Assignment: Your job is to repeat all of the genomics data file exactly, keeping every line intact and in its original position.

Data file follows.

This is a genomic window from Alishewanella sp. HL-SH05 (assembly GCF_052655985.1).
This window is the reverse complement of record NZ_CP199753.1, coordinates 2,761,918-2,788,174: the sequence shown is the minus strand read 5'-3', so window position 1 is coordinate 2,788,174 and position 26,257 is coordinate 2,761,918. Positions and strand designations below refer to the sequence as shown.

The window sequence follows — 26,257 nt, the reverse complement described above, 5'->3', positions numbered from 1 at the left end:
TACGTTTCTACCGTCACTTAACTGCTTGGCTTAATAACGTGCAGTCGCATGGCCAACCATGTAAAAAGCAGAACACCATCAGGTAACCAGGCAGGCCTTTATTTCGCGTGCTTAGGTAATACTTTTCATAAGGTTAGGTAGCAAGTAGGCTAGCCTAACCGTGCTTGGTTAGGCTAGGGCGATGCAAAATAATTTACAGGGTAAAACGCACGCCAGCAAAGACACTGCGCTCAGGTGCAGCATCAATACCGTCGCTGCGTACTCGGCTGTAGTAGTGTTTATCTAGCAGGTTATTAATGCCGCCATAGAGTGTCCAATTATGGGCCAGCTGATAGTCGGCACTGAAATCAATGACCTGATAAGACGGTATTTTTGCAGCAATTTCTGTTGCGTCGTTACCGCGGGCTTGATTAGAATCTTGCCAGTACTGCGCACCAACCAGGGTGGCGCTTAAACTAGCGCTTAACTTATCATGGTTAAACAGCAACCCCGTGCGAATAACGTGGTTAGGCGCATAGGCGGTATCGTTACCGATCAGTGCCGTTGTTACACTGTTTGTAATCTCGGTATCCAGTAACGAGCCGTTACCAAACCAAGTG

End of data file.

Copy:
This is a genomic window from Alishewanella sp. HL-SH05 (assembly GCF_052655985.1).
This window is the reverse complement of record NZ_CP199753.1, coordinates 2,761,918-2,788,174: the sequence shown is the minus strand read 5'-3', so window position 1 is coordinate 2,788,174 and position 26,257 is coordinate 2,761,918. Positions and strand designations below refer to the sequence as shown.

The window sequence follows — 26,257 nt, the reverse complement described above, 5'->3', positions numbered from 1 at the left end:
TACGTTTCTACCGTCACTTAACTGCTTGGCTTAATAACGTGCAGTCGCATGGCCAACCATGTAAAAAGCAGAACACCATCAGGTAACCAGGCAGGCCTTTATTTCGCGTGCTTAGGTAATACTTTTCATAAGGTTAGGTAGCAAGTAGGCTAGCCTAACCGTGCTTGGTTAGGCTAGGGCGATGCAAAATAATTTACAGGGTAAAACGCACGCCAGCAAAGACACTGCGCTCAGGTGCAGCATCAATACCGTCGCTGCGTACTCGGCTGTAGTAGTGTTTATCTAGCAGGTTATTAATGCCGCCATAGAGTGTCCAATTATGGGCCAGCTGATAGTCGGCACTGAAATCAATGACCTGATAAGACGGTATTTTTGCAGCAATTTCTGTTGCGTCGTTACCGCGGGCTTGATTAGAATCTTGCCAGTACTGCGCACCAACCAGGGTGGCGCTTAAACTAGCGCTTAACTTATCATGGTTAAACAGCAACCCCGTGCGAATAACGTGGTTAGGCGCATAGGCGGTATCGTTACCGATCAGTGCCGTTGTTACACTGTTTGTAATCTCGGTATCCAGTAACGAGCCGTTACCAAACCAAGTG